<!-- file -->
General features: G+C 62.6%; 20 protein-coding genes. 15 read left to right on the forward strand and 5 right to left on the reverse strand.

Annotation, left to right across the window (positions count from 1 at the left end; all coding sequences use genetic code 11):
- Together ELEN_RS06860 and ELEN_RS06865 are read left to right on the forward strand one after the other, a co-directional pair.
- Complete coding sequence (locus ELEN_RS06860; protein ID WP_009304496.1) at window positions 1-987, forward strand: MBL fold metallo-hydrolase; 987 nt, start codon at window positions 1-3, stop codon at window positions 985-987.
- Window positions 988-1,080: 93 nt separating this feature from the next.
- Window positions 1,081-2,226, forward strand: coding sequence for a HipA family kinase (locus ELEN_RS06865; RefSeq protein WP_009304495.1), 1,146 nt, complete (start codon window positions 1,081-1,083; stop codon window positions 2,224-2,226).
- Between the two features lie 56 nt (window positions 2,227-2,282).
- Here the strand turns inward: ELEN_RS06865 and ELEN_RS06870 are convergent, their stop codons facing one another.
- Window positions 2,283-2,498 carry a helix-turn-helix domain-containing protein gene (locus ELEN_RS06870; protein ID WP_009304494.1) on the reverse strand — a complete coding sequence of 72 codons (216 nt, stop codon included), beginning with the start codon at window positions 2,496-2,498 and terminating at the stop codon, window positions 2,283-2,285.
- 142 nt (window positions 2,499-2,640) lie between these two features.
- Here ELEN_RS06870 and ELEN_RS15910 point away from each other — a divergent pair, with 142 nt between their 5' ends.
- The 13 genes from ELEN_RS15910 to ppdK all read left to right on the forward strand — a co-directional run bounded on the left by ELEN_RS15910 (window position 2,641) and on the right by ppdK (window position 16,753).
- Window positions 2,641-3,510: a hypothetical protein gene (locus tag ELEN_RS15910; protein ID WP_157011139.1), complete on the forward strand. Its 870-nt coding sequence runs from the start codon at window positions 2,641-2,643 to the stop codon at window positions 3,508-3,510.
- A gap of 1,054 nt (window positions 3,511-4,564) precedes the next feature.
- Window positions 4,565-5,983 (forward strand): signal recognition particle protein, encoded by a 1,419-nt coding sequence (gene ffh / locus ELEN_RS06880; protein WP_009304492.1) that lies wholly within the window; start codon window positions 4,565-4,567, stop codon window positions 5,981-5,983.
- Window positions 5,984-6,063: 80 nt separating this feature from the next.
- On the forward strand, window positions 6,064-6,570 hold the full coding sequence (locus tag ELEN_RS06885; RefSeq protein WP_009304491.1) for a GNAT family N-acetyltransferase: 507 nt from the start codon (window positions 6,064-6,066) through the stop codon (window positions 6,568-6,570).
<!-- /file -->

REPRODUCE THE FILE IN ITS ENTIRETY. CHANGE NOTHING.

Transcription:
General features: G+C 62.6%; 20 protein-coding genes. 15 read left to right on the forward strand and 5 right to left on the reverse strand.

Annotation, left to right across the window (positions count from 1 at the left end; all coding sequences use genetic code 11):
- Together ELEN_RS06860 and ELEN_RS06865 are read left to right on the forward strand one after the other, a co-directional pair.
- Complete coding sequence (locus ELEN_RS06860; protein ID WP_009304496.1) at window positions 1-987, forward strand: MBL fold metallo-hydrolase; 987 nt, start codon at window positions 1-3, stop codon at window positions 985-987.
- Window positions 988-1,080: 93 nt separating this feature from the next.
- Window positions 1,081-2,226, forward strand: coding sequence for a HipA family kinase (locus ELEN_RS06865; RefSeq protein WP_009304495.1), 1,146 nt, complete (start codon window positions 1,081-1,083; stop codon window positions 2,224-2,226).
- Between the two features lie 56 nt (window positions 2,227-2,282).
- Here the strand turns inward: ELEN_RS06865 and ELEN_RS06870 are convergent, their stop codons facing one another.
- Window positions 2,283-2,498 carry a helix-turn-helix domain-containing protein gene (locus ELEN_RS06870; protein ID WP_009304494.1) on the reverse strand — a complete coding sequence of 72 codons (216 nt, stop codon included), beginning with the start codon at window positions 2,496-2,498 and terminating at the stop codon, window positions 2,283-2,285.
- 142 nt (window positions 2,499-2,640) lie between these two features.
- Here ELEN_RS06870 and ELEN_RS15910 point away from each other — a divergent pair, with 142 nt between their 5' ends.
- The 13 genes from ELEN_RS15910 to ppdK all read left to right on the forward strand — a co-directional run bounded on the left by ELEN_RS15910 (window position 2,641) and on the right by ppdK (window position 16,753).
- Window positions 2,641-3,510: a hypothetical protein gene (locus tag ELEN_RS15910; protein ID WP_157011139.1), complete on the forward strand. Its 870-nt coding sequence runs from the start codon at window positions 2,641-2,643 to the stop codon at window positions 3,508-3,510.
- A gap of 1,054 nt (window positions 3,511-4,564) precedes the next feature.
- Window positions 4,565-5,983 (forward strand): signal recognition particle protein, encoded by a 1,419-nt coding sequence (gene ffh / locus ELEN_RS06880; protein WP_009304492.1) that lies wholly within the window; start codon window positions 4,565-4,567, stop codon window positions 5,981-5,983.
- Window positions 5,984-6,063: 80 nt separating this feature from the next.
- On the forward strand, window positions 6,064-6,570 hold the full coding sequence (locus tag ELEN_RS06885; RefSeq protein WP_009304491.1) for a GNAT family N-acetyltransferase: 507 nt from the start codon (window positions 6,064-6,066) through the stop codon (window positions 6,568-6,570).